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Ultimate guide to making a travel insurance claim
Most people enjoy a nice holiday away from the hustle and bustle of Singapore. Unfortunately, things can go wrong sometimes during your travels. In such cases, buying travel insurance can provide peace of mind. Whether you are involved in an accident or have a flight delay because of an overbooked flight, it may help you save a fair bit of money.
Here’s what you need to take note of in different situations when it comes to filing a claim:
While you are travelling
*Take your insurance policy with you
*Keep your insurer’s emergency contact number with you
When you get home
Check the following before you send off your claim:
*That you are within the time limits for making the claim
*That you are covered for what you are claiming for
*How much the excess is. This is the amount your insurer will take off the claim. If the amount you’re claiming is less than this, it may not be worth making the claim
*That the small print does not include anything that disallows you from claiming
*Contact your insurer as soon as possible and get them to send you a claim form. Complete the claim form and keep a copy for yourself. Include the following documents when filing the claim:
- Copies of your passport (showing clearly the departure and return dates), air ticket, boarding pass and travel itinerary, and all other relevant copy or original documents
For medical treatment
*If you need a major medical treatment following an injury or illness while overseas, try to contact your insurer immediately and get them to agree to the treatment. If it’s a routine treatment that doesn’t cost too much, you may need to pay for medical expenses first and claim for it when you return home. Remember to get and keep receipts for any treatment or medication you are given
*Note that if you did not inform your travel insurer about an existing health or medical conditions before you took out the insurance, in most cases it is unlikely that you will be covered if you need treatment for it while you're away
*To speed up the processing of your claim, include all relevant documents when submitting your claim such as:
- receipts and medical certificates
- phone bills relating to emergency phone charges to the emergency assistance company
- police or road accident report
*Hold onto any papers the hospital or clinic gives you. Check that the medical reports are signed and dated and that they have the address of the place where you received treatment
For lost luggage and personal belongings
*If you are making a claim for lost or stolen luggage while travelling, your insurer will want to see evidence that you took reasonable care of it. If your belongings are lost or stolen, you should inform the local police within 24 hours. While you may find it a hassle to do so especially if you can’t speak the language, this is important as most insurers won’t pay up unless you have reported the incident to the police. If this is not possible, inform your hotel manager or tour representative and get a written report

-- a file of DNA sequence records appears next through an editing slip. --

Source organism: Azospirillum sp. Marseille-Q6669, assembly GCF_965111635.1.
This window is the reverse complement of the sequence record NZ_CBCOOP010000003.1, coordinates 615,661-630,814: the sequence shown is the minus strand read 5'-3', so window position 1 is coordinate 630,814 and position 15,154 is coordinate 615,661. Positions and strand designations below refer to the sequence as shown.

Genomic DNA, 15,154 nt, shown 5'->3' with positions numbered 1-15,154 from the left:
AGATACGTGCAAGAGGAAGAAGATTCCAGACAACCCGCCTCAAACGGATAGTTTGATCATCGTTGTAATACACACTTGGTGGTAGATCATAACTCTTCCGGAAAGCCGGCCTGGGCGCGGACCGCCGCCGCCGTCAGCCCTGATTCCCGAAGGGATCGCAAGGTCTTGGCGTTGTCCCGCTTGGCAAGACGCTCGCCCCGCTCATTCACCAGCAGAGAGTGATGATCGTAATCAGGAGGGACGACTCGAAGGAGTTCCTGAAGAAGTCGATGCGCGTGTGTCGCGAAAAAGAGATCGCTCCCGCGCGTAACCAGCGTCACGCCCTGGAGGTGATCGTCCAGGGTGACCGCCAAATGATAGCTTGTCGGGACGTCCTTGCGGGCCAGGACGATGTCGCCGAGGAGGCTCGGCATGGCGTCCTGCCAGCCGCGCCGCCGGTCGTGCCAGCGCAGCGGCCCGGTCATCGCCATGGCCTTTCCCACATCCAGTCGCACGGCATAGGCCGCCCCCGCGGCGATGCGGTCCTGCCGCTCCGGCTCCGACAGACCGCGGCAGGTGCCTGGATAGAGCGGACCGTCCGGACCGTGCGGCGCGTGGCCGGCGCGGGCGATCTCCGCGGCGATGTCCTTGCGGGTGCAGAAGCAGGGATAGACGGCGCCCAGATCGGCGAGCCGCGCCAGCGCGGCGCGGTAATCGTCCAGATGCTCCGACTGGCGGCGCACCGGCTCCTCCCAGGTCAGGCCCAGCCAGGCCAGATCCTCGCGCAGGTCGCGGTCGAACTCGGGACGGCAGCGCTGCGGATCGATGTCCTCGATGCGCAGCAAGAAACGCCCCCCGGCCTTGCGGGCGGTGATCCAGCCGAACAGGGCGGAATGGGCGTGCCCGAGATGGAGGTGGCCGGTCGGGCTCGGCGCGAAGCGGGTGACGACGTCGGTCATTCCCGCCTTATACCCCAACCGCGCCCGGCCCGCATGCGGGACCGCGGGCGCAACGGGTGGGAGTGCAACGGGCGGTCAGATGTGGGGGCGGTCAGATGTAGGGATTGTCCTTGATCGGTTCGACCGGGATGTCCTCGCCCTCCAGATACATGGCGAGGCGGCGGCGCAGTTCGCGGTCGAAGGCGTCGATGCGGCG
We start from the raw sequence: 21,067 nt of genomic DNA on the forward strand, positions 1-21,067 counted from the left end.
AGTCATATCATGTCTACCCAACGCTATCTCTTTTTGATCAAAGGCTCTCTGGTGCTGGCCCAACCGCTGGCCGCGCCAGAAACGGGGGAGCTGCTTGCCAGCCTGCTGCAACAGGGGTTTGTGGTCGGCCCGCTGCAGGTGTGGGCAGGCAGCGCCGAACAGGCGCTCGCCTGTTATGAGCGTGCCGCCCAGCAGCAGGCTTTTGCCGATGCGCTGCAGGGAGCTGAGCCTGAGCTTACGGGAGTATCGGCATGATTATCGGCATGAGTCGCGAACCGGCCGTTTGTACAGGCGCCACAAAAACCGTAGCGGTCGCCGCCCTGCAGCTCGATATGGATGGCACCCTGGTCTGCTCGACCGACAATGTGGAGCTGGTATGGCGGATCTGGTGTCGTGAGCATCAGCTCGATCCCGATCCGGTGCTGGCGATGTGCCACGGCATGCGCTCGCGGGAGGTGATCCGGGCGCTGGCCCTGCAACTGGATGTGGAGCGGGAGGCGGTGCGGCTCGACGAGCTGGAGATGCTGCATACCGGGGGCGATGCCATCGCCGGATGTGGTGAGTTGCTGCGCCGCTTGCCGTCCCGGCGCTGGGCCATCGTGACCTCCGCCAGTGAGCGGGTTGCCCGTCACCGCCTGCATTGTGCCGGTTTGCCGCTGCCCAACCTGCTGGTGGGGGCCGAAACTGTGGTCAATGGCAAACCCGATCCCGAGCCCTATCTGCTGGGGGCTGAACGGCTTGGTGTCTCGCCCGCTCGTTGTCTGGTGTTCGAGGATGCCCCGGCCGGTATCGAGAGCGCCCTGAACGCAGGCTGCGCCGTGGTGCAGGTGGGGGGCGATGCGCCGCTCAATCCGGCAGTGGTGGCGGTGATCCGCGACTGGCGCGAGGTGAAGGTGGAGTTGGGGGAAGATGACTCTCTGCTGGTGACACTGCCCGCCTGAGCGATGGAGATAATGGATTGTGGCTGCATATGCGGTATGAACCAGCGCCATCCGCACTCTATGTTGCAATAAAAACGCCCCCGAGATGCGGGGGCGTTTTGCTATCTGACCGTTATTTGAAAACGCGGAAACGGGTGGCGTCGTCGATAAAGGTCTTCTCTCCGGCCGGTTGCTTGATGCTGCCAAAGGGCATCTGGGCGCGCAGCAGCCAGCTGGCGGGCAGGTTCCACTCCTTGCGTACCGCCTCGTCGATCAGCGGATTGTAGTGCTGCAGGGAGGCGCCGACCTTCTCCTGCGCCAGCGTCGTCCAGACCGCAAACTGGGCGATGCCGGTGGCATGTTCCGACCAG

*You’ll need proof of ownership of the lost or damaged item, such as receipts or invoices (original). If you don’t have them, you could try submitting instruction manuals, photographs, original packaging and bank statements
*Photographs of the damaged items
*You should get a written confirmation from the manufacturer or authorised repairer of the damaged item, stating that the item is beyond repair
If you have to shorten your trip
*In such a case, you would need to have a good reason for doing so. Among them are:
- unexpected death, illness or injury of you, your partner or travel companions
- finding out that you are pregnant after buying the insurance
*In the case of death or disability, include
- the death certificate
- proof of the relationship between the deceased and claimant
- coroner’s/post-mortem report
For airline delays or cancellations
*If your journey was delayed because your flight was cancelled, you will need a written confirmation from the airline. Get it as quickly as you can
*You will also need to include your flight ticket, boarding pass and flight itinerary (if your ticket doesn’t show the details of the dates/times/destination of your flight)
Once you’ve filed your travel claim, it usually takes about a week to a month for your claim to be processed. If you don’t hear from your insurer in two weeks, you should contact them.
Buy travel insurance as soon as you’ve booked your holiday.
Purchase a travel insurance plan as soon as you book your trip. That means you are covered should anything happen before your trip begins. For instance if you or anyone in your group falls ill before you set off and you have to cancel your holiday then you can make a travel insurance claim. Or if travel advisory’s are administered after you’ve bought your travel insurance you would be able to claim for curtailing your trip. Not only will this save you plane expenses, but you may also be refunded for your hotel, unused entertainment expenses and other trip costs.
Wherever you go, whatever you do, remember it’s vital to have good .
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